East Coast Fishery Managers Sign Agreement to Coordinate Deep Sea Coral Conservation

July 26, 2013

Press Contact: Mary Clark
(302) 674-2331 (ext. 261)

The Chairmen of the South Atlantic, Mid-Atlantic, and New England Fishery Management Councils signed a landmark Memorandum of Understanding (MOU) this month to help coordinate the protection of deep sea corals off the east coast of the United States from Maine to eastern Florida.

The MOU will serve as a framework for cooperation during the development and implementation of management measures to protect deep sea corals. Rather than establish specific requirements for each council, the MOU identifies areas of consensus and strategies to promote more effective coordination of deep sea coral conservation efforts among the councils. Click here to read the full MOU.

Over the past three decades, marine researchers have discovered highly diverse deep sea coral communities on the continental shelf and slope off much of the east coast. These deep sea coral communities play an important role in the marine ecosystem and provide habitat for many species of fish and invertebrates.

Most deep sea corals are slow-growing and fragile, making them particularly vulnerable to damage from certain types of fishing gear such as bottom trawls. A wide variety of species have been discovered off the Atlantic coast, ranging from large, structure-forming types to small, solitary species. Some, such as Oculina varicosa found in the South Atlantic region, form tall pinnacles that can reach heights of more than 100 feet. One mound discovered in the South Atlantic was estimated to be between 1,000 to 1,500 years old.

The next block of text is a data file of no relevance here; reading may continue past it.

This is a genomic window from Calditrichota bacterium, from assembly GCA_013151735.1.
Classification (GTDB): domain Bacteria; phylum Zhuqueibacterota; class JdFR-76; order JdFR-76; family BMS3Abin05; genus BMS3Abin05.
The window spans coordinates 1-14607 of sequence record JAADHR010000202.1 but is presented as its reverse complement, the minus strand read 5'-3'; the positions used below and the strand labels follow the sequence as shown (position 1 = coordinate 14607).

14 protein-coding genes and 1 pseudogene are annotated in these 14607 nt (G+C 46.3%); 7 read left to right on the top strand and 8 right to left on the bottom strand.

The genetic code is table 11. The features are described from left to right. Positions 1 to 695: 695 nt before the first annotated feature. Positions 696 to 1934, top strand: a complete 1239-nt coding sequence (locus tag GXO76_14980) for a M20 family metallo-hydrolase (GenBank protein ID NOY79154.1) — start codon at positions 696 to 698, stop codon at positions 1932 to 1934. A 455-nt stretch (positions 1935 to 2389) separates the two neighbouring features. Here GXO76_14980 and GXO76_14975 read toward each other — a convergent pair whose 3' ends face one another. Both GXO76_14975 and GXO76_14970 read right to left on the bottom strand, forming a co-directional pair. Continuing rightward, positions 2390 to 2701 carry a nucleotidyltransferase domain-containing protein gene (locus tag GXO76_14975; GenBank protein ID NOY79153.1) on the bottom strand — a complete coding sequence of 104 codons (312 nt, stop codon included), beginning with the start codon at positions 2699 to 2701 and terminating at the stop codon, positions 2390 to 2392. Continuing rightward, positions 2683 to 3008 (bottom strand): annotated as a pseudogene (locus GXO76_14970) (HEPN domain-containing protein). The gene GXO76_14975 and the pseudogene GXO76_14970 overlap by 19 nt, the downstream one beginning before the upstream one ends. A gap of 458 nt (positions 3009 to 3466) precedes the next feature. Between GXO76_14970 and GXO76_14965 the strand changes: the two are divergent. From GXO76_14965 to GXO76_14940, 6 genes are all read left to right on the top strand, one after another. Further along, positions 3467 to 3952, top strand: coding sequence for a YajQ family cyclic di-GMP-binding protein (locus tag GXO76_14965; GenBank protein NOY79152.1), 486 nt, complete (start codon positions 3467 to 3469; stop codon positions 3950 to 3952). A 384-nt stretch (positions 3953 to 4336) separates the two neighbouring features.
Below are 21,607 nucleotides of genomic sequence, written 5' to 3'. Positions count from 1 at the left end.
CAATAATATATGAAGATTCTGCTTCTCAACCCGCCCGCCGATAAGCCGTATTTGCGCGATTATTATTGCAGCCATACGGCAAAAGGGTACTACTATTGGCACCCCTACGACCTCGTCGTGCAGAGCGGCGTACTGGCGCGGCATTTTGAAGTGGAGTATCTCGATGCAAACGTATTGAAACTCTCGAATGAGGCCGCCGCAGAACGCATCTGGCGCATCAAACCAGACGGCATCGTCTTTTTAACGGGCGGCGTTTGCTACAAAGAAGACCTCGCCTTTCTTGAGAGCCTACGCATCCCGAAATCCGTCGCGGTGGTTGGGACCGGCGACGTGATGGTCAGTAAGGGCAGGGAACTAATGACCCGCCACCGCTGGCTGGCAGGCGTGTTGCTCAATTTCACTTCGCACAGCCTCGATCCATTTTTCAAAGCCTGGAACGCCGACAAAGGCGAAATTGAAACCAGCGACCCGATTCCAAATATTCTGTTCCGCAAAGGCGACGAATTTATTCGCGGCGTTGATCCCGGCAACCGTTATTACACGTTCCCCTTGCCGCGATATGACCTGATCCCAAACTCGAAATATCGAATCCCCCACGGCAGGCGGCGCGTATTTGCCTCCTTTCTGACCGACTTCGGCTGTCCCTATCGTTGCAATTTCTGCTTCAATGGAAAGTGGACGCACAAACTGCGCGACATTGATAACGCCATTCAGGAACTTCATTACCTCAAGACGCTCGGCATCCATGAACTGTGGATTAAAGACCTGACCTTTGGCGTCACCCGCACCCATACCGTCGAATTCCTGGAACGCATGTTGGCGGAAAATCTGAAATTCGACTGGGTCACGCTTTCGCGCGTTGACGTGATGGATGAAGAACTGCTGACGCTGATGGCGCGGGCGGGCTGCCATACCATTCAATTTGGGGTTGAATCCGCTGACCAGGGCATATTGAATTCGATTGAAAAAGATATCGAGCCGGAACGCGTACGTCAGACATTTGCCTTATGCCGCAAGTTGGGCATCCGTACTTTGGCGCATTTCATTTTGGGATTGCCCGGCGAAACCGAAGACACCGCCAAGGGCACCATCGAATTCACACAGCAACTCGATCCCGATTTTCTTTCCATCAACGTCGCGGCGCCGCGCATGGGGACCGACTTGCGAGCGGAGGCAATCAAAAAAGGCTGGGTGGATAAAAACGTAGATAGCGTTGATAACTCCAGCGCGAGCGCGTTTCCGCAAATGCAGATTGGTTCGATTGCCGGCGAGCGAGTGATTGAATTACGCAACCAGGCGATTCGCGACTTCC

Many recent deep sea coral discoveries have been the result of NOAA’s Deep Sea Coral Research and Technology Program. Launched in 2009, the program has conducted in-depth deep water coral research on specific regions of the U.S., including the South Atlantic (2009-2011) and the Northeast (2013-2015). High-resolution bathymetry mapping combined with videos and samples from remotely operated vehicles (ROV) have revealed additional coral habitats in all regions while also giving the public a window into the ocean’s depths through live underwater video feeds. Learn more aboutout the program at http://oceanexplorer.noaa.gov/.

Meanwhile, Council actions to protect deep sea corals have been ongoing for some years. The South Atlantic Council has managed both shallow water corals and deep sea corals as part of its Coral, Coral Reef and Live/Hardbottom Fishery Management Plan for more than two decades. In 2010, it created the largest deepwater coral protected area off the Atlantic coast with the designation of five areas as Deepwater Coral Habitat Areas of Particular Concern, providing protection from potential threats from fishing gear, energy exploration and development, and other human impacts.

The Mid-Atlantic Council is considering several types of protection, such as designation of “deep sea coral zones” where management measures would be applied in areas where corals are present. The New England Council is considering similar protections for areas in the Gulf of Maine, canyon areas off Georges Bank and Southern New England, and for the four New England seamounts in the U.S. Exclusive Economic Zone.

The three regional fishery management councils collectively are responsible for developing regulations for more than 114 species of fish and shellfish in federal waters (3-200 miles from shore) off the eastern seaboard and for protecting important fish habitats, including preventing fishing activities from damaging marine habitats.

Learn More About Each Council’s Coral Conservation Activities